See also: Mark Crawford's blog article

OASIS Members Release Proposed Charter for Identity In the Clouds TC
Staff, OASIS Announcement

Representatives from Red Hat, CA, and OASIS individual members have submitted a charter proposal for formation of a new 'OASIS Identity In the Clouds Technical Committee'.

According to the Statement of Purpose: "Cloud Computing is turning into an important IT service delivery paradigm. Many enterprises are experimenting with cloud computing, using clouds in their own data centers or hosted by third parties, and increasingly they deploy business applications on such private and public clouds. Cloud Computing raises many challenges that have serious security implications. Identity Management in the clouds is such a challenge. Many enterprises avail themselves of a combination of private and public Cloud Computing infrastructures to handle their workloads. In a phenomenon known as 'Cloud Bursting', the peak loads are offloaded to public Cloud computing infrastructures that offer billing based on usage. This is a use case of a Hybrid Cloud infrastructure. Additionally, governments around the world are evaluating the use of Cloud Computing for government applications. For instance, the US Government has started to foster the adoption of Cloud Computing. Other governments have started or announced similar efforts.

The purpose of the OASIS Identity in the Clouds TC is to collect and harmonize definitions, terminologies and vocabulary of Cloud Computing... The TC will collect use cases to help identify gaps in existing Identity Management standards. The uses cases will be used to identify gaps in current standards and investigate the need for profiles for achieving interoperability with in current standards..."

A draft of the proposed TC charter has been published for comment by OASIS members through 2010-01-19.

Proposed IETF Working Group for Internet Wideband Audio Codec
Staff, Internet Engineering Steering Group

A posting from the Internet Engineering Steering Group Secretary announces a proposal for a new working group in the IETF Real-time Applications and Infrastructure Area. The IESG has not made any determination as yet, and invites public comment on the draft charter by January 20, 2010.

The proposed 'Internet Wideband Audio Codec (CODEC)' working group would develop a single high-quality audio codec that is optimized for use over the Internet and that can be widely implemented and easily distributed among application developers, service operators, and end users.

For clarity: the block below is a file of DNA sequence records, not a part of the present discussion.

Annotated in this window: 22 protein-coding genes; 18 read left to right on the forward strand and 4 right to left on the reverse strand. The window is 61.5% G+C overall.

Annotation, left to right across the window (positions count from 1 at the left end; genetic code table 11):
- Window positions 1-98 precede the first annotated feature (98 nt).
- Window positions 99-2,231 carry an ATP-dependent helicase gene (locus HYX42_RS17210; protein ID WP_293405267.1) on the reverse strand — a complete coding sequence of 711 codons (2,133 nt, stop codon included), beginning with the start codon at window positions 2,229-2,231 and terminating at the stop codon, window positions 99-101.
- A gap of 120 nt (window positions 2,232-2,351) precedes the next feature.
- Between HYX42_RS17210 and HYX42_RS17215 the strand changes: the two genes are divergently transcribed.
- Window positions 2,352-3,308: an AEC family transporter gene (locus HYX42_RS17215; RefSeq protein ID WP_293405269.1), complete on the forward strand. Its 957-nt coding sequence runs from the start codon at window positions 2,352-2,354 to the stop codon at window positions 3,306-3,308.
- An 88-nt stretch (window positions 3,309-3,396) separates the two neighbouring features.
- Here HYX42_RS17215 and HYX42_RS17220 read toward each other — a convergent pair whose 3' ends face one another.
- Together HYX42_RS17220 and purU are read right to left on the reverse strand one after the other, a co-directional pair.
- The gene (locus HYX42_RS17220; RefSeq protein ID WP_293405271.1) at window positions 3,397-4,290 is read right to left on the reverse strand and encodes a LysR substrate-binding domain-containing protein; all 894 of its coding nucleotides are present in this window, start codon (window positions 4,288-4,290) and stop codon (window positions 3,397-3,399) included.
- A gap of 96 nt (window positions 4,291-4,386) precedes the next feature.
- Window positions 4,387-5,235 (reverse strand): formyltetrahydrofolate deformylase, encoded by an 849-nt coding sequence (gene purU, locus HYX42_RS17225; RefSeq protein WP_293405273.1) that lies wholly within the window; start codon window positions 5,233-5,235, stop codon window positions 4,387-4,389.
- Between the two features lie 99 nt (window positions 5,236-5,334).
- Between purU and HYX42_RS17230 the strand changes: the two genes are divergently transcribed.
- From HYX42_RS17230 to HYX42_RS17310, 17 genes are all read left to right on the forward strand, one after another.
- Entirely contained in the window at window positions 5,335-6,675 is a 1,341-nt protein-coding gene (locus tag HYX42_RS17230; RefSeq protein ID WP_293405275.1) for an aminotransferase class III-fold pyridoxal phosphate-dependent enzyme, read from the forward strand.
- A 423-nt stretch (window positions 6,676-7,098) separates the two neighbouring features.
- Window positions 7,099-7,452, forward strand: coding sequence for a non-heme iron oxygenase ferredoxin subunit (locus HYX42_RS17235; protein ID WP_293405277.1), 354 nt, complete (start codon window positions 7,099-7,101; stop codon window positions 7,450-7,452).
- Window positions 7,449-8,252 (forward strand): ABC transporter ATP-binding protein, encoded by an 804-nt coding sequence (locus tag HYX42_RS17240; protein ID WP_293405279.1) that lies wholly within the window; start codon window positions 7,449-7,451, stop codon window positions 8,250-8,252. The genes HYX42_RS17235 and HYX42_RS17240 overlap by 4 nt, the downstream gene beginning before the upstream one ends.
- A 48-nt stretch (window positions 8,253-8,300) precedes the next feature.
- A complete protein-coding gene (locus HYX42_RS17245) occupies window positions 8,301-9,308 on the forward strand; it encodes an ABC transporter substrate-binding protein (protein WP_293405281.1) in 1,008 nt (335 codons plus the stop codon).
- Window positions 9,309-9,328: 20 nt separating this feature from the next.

Core technical considerations include, but are not necessarily limited to, the following: (1) Designing for use in interactive applications — examples include, but are not limited to, point-to-point voice calls, multi-party voice conferencing, telepresence, teleoperation, in-game voice chat, and live music performance; (2) Addressing the real transport conditions of the Internet as identified and prioritized by the working group; (3) Ensuring interoperability with the Real-time Transport Protocol (RTP), including secure transport via SRTP; (4) Ensuring interoperability with Internet signaling technologies such as Session Initiation Protocol (SIP), Session Description Protocol (SDP), and Extensible Messaging and Presence Protocol (XMPP); however, the result should not depend on the details of any particular signaling technology..."

Problem Statement: "According to reports from developers of Internet audio applications and operators of Internet audio services, there are no standardized, high-quality audio codecs that meet all of the following three conditions: [i] Are optimized for use in interactive Internet applications. [ii] Are published by a recognized standards development organization (SDO) and therefore subject to clear change control. [iii] Can be widely implemented and easily distributed among application developers, service operators, and end users. There exist codecs that provide high quality encoding of audio information, but that are not optimized for the actual conditions of the Internet; according to reports, this mismatch between design and deployment has hindered adoption of such codecs in interactive Internet applications...

Lack of standardization and clear change control has hindered adoption of such codecs in interactive Internet applications. There exist codecs that are standardized, but that cannot be widely implemented and easily distributed; according to reports, the presence of various usage restrictions (e.g., in the form of requirements to pay royalty fees, obtain a license, enter into a business agreement, or meet other special conditions imposed by a patent holder) has hindered adoptions of such codecs in interactive Internet applications..."